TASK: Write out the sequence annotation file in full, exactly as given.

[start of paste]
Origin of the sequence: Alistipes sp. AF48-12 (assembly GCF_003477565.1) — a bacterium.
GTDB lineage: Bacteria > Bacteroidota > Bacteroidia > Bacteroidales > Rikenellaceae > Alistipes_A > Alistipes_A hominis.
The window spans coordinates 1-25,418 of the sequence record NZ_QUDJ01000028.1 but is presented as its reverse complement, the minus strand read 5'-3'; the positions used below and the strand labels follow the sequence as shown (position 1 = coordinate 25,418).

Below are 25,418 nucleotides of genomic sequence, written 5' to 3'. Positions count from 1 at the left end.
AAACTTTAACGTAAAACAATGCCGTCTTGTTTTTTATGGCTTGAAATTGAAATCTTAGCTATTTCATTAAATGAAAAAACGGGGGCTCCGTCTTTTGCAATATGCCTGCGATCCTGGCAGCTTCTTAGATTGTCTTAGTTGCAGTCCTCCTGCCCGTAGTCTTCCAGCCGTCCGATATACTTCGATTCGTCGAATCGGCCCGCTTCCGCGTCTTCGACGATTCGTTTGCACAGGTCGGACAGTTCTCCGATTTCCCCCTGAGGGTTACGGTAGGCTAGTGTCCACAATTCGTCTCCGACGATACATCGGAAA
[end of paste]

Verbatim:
Origin of the sequence: Alistipes sp. AF48-12 (assembly GCF_003477565.1) — a bacterium.
GTDB lineage: Bacteria > Bacteroidota > Bacteroidia > Bacteroidales > Rikenellaceae > Alistipes_A > Alistipes_A hominis.
The window spans coordinates 1-25,418 of the sequence record NZ_QUDJ01000028.1 but is presented as its reverse complement, the minus strand read 5'-3'; the positions used below and the strand labels follow the sequence as shown (position 1 = coordinate 25,418).

Below are 25,418 nucleotides of genomic sequence, written 5' to 3'. Positions count from 1 at the left end.
AAACTTTAACGTAAAACAATGCCGTCTTGTTTTTTATGGCTTGAAATTGAAATCTTAGCTATTTCATTAAATGAAAAAACGGGGGCTCCGTCTTTTGCAATATGCCTGCGATCCTGGCAGCTTCTTAGATTGTCTTAGTTGCAGTCCTCCTGCCCGTAGTCTTCCAGCCGTCCGATATACTTCGATTCGTCGAATCGGCCCGCTTCCGCGTCTTCGACGATTCGTTTGCACAGGTCGGACAGTTCTCCGATTTCCCCCTGAGGGTTACGGTAGGCTAGTGTCCACAATTCGTCTCCGACGATACATCGGAAA